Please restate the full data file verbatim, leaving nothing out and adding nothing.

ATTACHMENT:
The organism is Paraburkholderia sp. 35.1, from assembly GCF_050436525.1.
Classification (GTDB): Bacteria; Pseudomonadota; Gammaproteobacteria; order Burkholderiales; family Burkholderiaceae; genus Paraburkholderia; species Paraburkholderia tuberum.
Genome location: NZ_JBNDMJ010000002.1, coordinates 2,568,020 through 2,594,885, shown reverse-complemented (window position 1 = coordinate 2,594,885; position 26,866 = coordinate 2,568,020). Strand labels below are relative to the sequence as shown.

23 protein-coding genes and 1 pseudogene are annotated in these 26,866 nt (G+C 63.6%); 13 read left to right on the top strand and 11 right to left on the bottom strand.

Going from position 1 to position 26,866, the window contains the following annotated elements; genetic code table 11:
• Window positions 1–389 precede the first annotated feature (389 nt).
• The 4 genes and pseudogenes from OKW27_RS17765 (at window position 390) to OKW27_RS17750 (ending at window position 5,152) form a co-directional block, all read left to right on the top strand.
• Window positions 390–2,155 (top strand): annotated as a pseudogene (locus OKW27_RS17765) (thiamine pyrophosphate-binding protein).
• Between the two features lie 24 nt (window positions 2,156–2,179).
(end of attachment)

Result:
The organism is Paraburkholderia sp. 35.1, from assembly GCF_050436525.1.
Classification (GTDB): Bacteria; Pseudomonadota; Gammaproteobacteria; order Burkholderiales; family Burkholderiaceae; genus Paraburkholderia; species Paraburkholderia tuberum.
Genome location: NZ_JBNDMJ010000002.1, coordinates 2,568,020 through 2,594,885, shown reverse-complemented (window position 1 = coordinate 2,594,885; position 26,866 = coordinate 2,568,020). Strand labels below are relative to the sequence as shown.

23 protein-coding genes and 1 pseudogene are annotated in these 26,866 nt (G+C 63.6%); 13 read left to right on the top strand and 11 right to left on the bottom strand.

Going from position 1 to position 26,866, the window contains the following annotated elements; genetic code table 11:
• Window positions 1–389 precede the first annotated feature (389 nt).
• The 4 genes and pseudogenes from OKW27_RS17765 (at window position 390) to OKW27_RS17750 (ending at window position 5,152) form a co-directional block, all read left to right on the top strand.
• Window positions 390–2,155 (top strand): annotated as a pseudogene (locus OKW27_RS17765) (thiamine pyrophosphate-binding protein).
• Between the two features lie 24 nt (window positions 2,156–2,179).